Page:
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Places associated with Lady Jane Grey

by John Welford about a year ago in Historical
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There are three buildings one can visit that were well known to the Nine Days Queen

Lady Jane Grey, the “Nine Days Queen” had a very short life, being executed on 12th February 1554 at the age of 16. Her life was a sheltered one, in that she spent most of her childhood being educated and she did not travel much. The number of places that are associated with her, and which can be visited today, is therefore limited.

Bradgate Park, Leicester

It has long been assumed that Jane Grey was born here, in October 1537, but it is possible that she was born in London and was only brought to the family home of the Greys a little later. However, there is no doubt that she spent much of her life here, especially in her earlier years.

Bradgate Hall and Park had been owned by the Grey family since the 15th century, with the building of the Hall having been begun in 1490. It is fortunate that the estate has been preserved virtually intact down to the present day, having been presented to the people of Leicestershire by a descendant of the Greys in 1928.

Visitors can therefore wander over most of the 850 acres of the park, which forms part of ancient Charnwood Forest to the north-west of Leicester. This area has many features of interest to geologists, botanists and zoologists, with unusual species of plants, birds and animals to be seen, including herds of red and fallow deer. Some of the world’s oldest fossils have been found here.

However, the house that Jane Grey grew up in is mostly a ruin, although some parts are better preserved than others. Bradgate Hall is easily seen from the main track that runs across the southern part of the Park and visitors can walk through the ruins, although deadly nightshade plants have been allowed to grow here!

Sudeley Castle, Gloucestershire

Jane Grey found life at Bradgate not much to her liking, as her parents often treated her unkindly. However, she was much happier when, in the spring of 1547, Katherine Parr, the surviving last wife of King Henry VIII, invited her to join her household. Jane had, in effect, been “bought” by Katherine’s new husband, Thomas Seymour, as a potential bargaining chip in his dynastic ambitions, but for the nine-year-old Jane this was a welcome release.

At first, Jane stayed at Seymour House in London, but in the summer of 1548 she travelled with Katherine Parr, who was heavily pregnant, to Sudeley Castle in Gloucestershire, which had recently been given to Thomas Seymour by the young King Edward VI.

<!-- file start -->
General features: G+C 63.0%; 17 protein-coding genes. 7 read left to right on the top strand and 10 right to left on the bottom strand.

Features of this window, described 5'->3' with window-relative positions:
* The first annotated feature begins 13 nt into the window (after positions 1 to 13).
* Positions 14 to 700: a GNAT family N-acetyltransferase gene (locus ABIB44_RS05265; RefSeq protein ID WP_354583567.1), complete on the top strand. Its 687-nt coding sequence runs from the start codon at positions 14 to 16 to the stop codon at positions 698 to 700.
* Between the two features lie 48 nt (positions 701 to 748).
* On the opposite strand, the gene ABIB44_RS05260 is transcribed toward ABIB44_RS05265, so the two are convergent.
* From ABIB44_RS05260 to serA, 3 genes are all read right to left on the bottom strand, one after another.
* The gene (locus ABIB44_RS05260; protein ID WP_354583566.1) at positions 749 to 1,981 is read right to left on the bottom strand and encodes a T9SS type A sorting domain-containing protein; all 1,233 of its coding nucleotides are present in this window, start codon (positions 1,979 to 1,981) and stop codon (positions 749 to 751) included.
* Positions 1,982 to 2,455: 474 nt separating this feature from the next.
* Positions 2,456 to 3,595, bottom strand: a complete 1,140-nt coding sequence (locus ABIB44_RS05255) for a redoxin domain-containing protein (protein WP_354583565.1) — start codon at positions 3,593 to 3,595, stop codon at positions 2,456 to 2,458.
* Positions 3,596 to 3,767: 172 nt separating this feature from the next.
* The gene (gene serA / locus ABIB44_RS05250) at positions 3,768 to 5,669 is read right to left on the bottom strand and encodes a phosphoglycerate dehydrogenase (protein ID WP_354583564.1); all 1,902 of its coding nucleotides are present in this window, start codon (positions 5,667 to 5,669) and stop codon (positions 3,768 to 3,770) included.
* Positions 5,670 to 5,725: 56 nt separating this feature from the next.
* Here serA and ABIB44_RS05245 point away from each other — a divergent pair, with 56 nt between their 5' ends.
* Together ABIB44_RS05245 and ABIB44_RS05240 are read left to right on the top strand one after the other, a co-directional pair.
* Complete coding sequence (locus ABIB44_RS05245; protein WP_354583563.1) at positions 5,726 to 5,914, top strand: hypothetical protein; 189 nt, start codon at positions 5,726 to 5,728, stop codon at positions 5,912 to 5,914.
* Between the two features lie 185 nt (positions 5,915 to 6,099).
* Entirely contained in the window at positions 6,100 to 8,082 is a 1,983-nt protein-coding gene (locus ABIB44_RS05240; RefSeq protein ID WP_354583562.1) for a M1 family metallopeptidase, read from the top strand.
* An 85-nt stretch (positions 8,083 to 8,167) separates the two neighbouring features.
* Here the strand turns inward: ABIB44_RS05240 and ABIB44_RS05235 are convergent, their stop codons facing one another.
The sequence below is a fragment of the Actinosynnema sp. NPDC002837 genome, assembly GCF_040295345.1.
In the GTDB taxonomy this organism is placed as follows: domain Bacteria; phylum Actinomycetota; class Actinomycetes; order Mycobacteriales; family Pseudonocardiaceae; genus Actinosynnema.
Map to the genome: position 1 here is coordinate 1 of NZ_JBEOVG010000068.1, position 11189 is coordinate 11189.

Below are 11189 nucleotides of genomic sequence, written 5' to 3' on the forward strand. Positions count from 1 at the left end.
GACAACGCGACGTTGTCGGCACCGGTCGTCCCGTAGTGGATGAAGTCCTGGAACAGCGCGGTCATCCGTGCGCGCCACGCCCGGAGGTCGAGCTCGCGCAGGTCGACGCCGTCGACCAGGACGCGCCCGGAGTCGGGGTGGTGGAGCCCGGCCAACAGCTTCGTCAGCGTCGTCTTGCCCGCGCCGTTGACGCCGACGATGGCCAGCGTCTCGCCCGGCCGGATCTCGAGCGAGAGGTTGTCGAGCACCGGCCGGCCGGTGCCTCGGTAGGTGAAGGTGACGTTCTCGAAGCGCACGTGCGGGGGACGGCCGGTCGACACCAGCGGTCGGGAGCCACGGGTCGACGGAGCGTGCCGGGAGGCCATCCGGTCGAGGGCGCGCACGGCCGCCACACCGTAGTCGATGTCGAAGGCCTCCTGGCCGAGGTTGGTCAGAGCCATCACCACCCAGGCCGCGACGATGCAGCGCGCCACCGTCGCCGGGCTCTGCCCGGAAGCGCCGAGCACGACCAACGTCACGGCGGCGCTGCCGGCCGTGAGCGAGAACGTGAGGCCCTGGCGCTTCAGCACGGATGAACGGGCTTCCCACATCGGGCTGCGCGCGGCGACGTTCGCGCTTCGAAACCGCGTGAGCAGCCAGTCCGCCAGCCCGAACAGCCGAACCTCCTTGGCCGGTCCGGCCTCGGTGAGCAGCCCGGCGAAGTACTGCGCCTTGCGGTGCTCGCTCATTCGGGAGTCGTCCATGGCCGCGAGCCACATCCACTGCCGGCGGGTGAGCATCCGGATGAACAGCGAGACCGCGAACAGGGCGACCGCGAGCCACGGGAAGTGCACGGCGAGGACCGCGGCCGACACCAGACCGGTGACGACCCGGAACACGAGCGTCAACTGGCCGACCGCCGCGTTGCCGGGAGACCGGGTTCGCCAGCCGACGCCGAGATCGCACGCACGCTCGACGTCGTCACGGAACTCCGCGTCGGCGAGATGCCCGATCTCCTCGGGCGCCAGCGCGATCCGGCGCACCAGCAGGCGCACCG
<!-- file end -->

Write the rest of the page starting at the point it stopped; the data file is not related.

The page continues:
Jane’s stay at Sudeley was short, because Katherine died shortly after giving birth to a daughter, in September of that year, and Jane acted as chief mourner at her funeral. She returned to Bradgate Hall where she remained with only a few brief interludes in London, even after her marriage to Guildford Dudley in May 1553.

Much of the castle that Jane Grey would have known was destroyed during the 17th century after the Civil War, the current Sudeley Castle being mostly a 19th century restoration. That said, the west wing of the castle does date largely from the 16th century. The chapel contains the tomb of Katherine Parr and there is a stained glass window that features Jane Grey.

Sudeley Castle is open to visitors on a limited basis because it is still a family home. General admission is granted to the gardens, grounds and special exhibitions (housed in the west wing of the castle), but access to the castle apartments is only by conducted tour on Tuesdays, Wednesdays and Thursdays.

The gardens are well worth seeing, especially as they have been designed to reflect past ages, including those of the Tudors. They include a knot garden, a herb garden and the formal Queens’ garden that is lined by yew hedges.

The Tower of London

This is where Jane’s life came to a premature end on the executioner’s block. She was beheaded on Tower Green, as had been two former wives of King Henry VIII, namely Anne Boleyn and Catherine Howard. Private executions out of the public gaze were granted to royal persons, whereas others took place on Tower Hill, outside the Tower walls.

On the day of her execution Jane watched her husband being led away and saw his headless corpse return on a cart shortly afterwards, before her turn came. She met her end with great courage, although she panicked for a moment when she was blindfolded and could not feel her way to the block.

Visitors can see the execution site and the chapel of St Peter ad Vincula where she was buried. However, Jane was housed during the weeks before her execution at the house of the head gaoler, so there is no cell or dungeon to visit that was once her prison.

The admission price to the Tower of London is not cheap, so visitors will want to get their money’s worth by seeing as much as possible of the various towers and buildings within the complex that constitute the site. Among the attractions are the Crown Jewels and many displays and exhibitions that tell the fascinating story of a fortress that has been standing for nearly a thousand years. Tours are led by yeoman warders who wear the same uniforms that would have been seen by Lady Jane Grey during her final days.


About the author

John Welford

I am a retired librarian, having spent most of my career in academic and industrial libraries.

I write on a number of subjects and also write stories as a member of the "Hinckley Scribblers".

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